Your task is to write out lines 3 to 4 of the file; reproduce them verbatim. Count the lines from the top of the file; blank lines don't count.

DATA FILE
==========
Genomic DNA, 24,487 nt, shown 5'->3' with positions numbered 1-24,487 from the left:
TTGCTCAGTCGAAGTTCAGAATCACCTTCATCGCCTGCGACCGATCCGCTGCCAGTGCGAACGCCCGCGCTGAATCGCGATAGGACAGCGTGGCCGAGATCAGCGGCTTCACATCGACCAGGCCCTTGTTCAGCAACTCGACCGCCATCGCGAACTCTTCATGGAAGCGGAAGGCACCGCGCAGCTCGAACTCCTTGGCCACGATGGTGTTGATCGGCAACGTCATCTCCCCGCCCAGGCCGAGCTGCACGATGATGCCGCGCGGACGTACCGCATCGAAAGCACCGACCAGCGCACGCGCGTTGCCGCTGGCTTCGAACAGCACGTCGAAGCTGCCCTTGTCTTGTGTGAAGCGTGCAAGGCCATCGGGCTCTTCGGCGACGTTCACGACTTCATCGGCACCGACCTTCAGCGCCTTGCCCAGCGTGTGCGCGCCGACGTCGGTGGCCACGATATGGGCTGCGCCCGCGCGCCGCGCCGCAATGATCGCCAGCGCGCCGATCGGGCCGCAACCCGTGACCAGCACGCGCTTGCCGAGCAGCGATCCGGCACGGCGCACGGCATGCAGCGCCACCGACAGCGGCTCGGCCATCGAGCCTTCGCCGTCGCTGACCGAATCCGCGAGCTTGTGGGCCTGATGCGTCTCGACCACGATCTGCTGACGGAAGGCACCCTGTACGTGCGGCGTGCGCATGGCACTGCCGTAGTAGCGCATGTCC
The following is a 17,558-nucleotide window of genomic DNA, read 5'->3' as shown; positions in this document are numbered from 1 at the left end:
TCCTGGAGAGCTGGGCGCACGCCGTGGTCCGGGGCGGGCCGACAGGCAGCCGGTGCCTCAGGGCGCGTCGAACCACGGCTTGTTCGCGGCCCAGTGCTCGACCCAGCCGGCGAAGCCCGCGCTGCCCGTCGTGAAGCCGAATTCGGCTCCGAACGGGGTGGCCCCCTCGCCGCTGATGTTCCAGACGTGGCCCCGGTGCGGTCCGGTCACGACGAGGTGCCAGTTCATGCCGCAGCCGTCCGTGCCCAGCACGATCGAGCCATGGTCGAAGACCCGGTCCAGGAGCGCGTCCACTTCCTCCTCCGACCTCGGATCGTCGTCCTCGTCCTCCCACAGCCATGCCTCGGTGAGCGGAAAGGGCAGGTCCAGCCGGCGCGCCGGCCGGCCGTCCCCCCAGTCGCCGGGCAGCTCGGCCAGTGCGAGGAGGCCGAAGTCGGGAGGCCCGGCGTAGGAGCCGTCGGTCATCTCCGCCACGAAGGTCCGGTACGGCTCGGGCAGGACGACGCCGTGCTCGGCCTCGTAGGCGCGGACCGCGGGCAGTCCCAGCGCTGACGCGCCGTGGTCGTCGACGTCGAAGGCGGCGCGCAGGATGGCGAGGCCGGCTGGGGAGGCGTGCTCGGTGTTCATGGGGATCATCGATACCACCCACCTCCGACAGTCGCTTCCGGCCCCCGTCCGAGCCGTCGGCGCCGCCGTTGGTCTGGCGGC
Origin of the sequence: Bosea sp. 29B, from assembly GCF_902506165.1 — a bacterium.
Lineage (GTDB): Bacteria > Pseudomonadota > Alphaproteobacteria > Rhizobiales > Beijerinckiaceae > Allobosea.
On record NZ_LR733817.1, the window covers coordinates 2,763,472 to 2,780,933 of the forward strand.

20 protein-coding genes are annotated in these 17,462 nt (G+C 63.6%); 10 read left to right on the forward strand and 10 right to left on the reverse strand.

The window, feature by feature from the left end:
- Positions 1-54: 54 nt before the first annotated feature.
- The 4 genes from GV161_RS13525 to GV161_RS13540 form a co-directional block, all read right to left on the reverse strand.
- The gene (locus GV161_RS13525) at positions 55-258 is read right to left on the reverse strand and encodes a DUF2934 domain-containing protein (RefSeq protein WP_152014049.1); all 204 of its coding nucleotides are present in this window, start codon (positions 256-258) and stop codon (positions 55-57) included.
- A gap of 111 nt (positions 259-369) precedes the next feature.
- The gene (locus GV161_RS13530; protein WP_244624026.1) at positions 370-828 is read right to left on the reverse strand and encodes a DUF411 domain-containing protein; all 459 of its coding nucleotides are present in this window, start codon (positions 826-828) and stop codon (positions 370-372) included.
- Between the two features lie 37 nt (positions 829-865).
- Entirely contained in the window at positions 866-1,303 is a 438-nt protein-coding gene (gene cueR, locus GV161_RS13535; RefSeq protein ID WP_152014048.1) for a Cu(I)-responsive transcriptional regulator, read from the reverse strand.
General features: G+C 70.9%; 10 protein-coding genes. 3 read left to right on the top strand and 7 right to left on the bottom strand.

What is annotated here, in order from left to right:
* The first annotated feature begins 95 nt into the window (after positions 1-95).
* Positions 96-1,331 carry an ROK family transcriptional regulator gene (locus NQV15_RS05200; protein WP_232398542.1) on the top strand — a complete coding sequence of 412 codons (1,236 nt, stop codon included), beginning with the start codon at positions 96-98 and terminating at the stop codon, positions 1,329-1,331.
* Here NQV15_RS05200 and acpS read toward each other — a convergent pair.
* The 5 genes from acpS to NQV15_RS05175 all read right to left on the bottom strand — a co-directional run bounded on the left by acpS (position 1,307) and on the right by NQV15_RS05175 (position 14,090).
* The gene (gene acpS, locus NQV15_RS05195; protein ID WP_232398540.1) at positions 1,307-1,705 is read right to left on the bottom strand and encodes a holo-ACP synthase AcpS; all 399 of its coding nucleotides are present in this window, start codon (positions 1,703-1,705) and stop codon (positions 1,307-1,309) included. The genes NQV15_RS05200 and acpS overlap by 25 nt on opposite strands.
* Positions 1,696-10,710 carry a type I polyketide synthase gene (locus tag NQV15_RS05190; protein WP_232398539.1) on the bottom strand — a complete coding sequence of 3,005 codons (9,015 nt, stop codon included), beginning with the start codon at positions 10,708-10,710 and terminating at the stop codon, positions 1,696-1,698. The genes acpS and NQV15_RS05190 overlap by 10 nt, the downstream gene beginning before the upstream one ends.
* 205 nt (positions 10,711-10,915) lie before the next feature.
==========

The following is a 17,558-nucleotide window of genomic DNA, read 5'->3' as shown; positions in this document are numbered from 1 at the left end:
TCCTGGAGAGCTGGGCGCACGCCGTGGTCCGGGGCGGGCCGACAGGCAGCCGGTGCCTCAGGGCGCGTCGAACCACGGCTTGTTCGCGGCCCAGTGCTCGACCCAGCCGGCGAAGCCCGCGCTGCCCGTCGTGAAGCCGAATTCGGCTCCGAACGGGGTGGCCCCCTCGCCGCTGATGTTCCAGACGTGGCCCCGGTGCGGTCCGGTCACGACGAGGTGCCAGTTCATGCCGCAGCCGTCCGTGCCCAGCACGATCGAGCCATGGTCGAAGACCCGGTCCAGGAGCGCGTCCACTTCCTCCTCCGACCTCGGATCGTCGTCCTCGTCCTCCCACAGCCATGCCTCGGTGAGCGGAAAGGGCAGGTCCAGCCGGCGCGCCGGCCGGCCGTCCCCCCAGTCGCCGGGCAGCTCGGCCAGTGCGAGGAGGCCGAAGTCGGGAGGCCCGGCGTAGGAGCCGTCGGTCATCTCCGCCACGAAGGTCCGGTACGGCTCGGGCAGGACGACGCCGTGCTCGGCCTCGTAGGCGCGGACCGCGGGCAGTCCCAGCGCTGACGCGCCGTGGTCGTCGACGTCGAAGGCGGCGCGCAGGATGGCGAGGCCGGCTGGGGAGGCGTGCTCGGTGTTCATGGGGATCATCGATACCACCCACCTCCGACAGTCGCTTCCGGCCCCCGTCCGAGCCGTCGGCGCCGCCGTTGGTCTGGCGGC